Techiest 2012 commencement speakers

The Woz, Steve Jobs’ biographer, IBM chair among those to share words of wisdom with new grads

Demand for technology industry executives, innovators and others in the field as college commencement speakers seems to be off a bit this spring vs. recent years, but plenty of institutions known for their tech focus and not do have techie speakers this time around. Here’s a rundown of some of the bigger names (and here’s a look back at last year’s roster, which included Cisco CEO John Chambers, Apple co-founder Steve Wozniak and Microsoft chief Steve Ballmer).

Credit: Wikipedia

Speaker: Eric Schmidt, executive chairman, Google

School: University of California, Berkeley

Schmidt headed up Google for from 2001 to 2011, before shifting to executive chairman. Previously, he ran Novell, and held numerous high-level positions at Sun. Schmidt is a UC Berkeley alum and software engineer who earned a master's in 1979 and Ph.D. in 1982.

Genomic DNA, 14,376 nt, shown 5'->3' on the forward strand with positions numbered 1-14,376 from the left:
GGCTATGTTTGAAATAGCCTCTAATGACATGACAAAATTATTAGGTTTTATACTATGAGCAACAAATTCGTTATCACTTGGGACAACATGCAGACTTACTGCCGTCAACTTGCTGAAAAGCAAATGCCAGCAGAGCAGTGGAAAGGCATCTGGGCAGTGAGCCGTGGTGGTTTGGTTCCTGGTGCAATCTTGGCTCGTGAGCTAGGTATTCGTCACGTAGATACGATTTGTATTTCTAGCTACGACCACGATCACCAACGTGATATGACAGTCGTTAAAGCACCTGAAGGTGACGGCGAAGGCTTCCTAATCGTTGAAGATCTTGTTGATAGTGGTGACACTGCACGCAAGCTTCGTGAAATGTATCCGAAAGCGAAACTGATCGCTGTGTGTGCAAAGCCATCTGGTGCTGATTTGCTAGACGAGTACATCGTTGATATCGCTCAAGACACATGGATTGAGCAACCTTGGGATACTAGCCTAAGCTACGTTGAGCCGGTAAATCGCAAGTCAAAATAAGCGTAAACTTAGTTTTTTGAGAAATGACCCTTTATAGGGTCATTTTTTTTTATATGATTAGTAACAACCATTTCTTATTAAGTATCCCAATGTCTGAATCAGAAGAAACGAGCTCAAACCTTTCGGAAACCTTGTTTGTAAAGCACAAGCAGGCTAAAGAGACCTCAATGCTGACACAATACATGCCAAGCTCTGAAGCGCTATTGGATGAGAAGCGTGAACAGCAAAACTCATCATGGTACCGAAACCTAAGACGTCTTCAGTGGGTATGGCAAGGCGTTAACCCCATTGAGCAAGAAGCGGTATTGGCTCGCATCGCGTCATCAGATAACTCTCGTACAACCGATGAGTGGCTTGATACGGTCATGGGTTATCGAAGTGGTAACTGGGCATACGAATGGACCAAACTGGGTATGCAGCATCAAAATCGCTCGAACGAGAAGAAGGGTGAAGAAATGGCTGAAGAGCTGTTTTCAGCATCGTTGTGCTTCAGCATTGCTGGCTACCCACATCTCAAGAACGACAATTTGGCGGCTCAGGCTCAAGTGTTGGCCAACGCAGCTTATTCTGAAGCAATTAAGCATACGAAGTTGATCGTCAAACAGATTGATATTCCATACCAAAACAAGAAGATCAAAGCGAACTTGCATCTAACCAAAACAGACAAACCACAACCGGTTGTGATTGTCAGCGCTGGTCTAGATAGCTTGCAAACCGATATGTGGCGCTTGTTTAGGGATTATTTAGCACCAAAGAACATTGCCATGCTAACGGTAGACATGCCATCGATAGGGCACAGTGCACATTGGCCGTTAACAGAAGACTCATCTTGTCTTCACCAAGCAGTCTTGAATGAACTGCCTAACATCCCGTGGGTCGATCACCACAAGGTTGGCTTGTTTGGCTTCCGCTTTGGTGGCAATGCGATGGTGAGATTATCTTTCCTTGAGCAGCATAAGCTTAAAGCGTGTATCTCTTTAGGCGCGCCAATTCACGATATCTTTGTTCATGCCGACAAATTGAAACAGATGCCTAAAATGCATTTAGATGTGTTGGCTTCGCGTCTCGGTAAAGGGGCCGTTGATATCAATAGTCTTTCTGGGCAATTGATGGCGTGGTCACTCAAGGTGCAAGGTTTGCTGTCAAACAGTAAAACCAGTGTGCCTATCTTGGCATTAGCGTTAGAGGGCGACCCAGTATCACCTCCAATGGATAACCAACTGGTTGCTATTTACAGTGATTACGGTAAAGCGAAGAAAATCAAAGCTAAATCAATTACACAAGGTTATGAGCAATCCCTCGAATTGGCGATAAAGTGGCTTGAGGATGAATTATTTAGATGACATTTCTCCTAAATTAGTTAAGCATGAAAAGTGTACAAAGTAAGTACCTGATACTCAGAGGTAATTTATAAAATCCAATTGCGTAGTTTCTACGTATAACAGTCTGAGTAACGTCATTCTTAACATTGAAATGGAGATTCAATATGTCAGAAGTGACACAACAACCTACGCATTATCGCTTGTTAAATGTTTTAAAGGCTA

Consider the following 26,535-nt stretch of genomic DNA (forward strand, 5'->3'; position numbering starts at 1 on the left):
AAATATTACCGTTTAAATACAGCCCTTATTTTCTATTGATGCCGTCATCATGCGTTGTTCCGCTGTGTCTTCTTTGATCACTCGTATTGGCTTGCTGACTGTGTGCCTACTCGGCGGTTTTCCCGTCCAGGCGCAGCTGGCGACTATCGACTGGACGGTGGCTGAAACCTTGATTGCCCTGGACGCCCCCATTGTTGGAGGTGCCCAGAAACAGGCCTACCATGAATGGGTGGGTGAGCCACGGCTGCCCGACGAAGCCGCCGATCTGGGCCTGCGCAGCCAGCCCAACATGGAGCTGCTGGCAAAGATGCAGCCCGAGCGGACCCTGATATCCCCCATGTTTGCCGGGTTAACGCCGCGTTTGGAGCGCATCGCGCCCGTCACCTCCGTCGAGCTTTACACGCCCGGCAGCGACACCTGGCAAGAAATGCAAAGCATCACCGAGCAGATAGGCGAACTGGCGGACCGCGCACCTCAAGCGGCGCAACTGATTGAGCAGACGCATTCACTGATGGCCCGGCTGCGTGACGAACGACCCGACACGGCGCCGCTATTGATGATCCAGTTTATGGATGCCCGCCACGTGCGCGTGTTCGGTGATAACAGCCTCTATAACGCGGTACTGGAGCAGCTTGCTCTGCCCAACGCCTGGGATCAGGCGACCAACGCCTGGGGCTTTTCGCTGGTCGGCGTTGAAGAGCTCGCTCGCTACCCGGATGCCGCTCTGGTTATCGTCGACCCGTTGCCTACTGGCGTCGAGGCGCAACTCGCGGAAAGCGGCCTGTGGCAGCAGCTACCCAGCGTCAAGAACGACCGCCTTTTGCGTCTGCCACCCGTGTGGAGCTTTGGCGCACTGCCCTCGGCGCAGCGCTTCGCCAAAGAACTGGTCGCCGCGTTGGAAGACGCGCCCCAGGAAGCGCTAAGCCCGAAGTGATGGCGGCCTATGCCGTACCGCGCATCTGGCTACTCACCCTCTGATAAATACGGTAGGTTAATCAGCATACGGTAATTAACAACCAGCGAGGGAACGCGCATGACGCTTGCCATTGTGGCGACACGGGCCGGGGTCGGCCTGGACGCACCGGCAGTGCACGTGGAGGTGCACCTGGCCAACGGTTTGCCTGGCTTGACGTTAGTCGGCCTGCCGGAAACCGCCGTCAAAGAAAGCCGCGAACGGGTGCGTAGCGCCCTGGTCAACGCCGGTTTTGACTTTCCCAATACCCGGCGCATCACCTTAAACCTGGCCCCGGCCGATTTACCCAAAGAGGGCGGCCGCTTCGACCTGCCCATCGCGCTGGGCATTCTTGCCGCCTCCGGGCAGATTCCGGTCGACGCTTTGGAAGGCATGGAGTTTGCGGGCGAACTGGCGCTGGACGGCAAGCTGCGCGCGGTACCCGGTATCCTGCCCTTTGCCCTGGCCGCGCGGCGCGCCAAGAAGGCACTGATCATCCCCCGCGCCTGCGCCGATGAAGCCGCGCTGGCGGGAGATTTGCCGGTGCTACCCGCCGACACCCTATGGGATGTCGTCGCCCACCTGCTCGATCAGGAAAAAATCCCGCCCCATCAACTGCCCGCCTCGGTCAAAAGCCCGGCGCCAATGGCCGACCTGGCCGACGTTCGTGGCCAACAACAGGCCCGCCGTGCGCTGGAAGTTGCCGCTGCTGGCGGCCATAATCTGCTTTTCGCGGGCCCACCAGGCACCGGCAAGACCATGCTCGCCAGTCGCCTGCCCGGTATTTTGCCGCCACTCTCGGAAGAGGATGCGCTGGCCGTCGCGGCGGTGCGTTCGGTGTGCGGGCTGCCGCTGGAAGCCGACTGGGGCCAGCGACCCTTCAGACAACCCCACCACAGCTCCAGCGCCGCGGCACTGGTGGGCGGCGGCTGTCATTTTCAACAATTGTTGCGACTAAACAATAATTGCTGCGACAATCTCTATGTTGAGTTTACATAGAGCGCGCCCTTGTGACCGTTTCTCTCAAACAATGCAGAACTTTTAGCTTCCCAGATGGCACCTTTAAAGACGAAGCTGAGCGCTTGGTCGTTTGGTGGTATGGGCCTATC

Speaker: Sam Palmisano, chairman, IBM

School: Johns Hopkins University

This marks a return home for Palmisano, who earned his bachelor’s degree from the Baltimore school in 1973 and went to work with IBM shortly after that, rising through the ranks to eventually lead Big Blue.

Speaker: Salman Khan, founder of the Khan Academy

School: MIT, Cambridge, Mass.

The 1998 MIT graduate rose from hedge fund manager to founder of the hugely popular Khan Academy website for educational videos that even Bill Gates uses with his kids.

Speaker: Steve Wozniak, co-founder Apple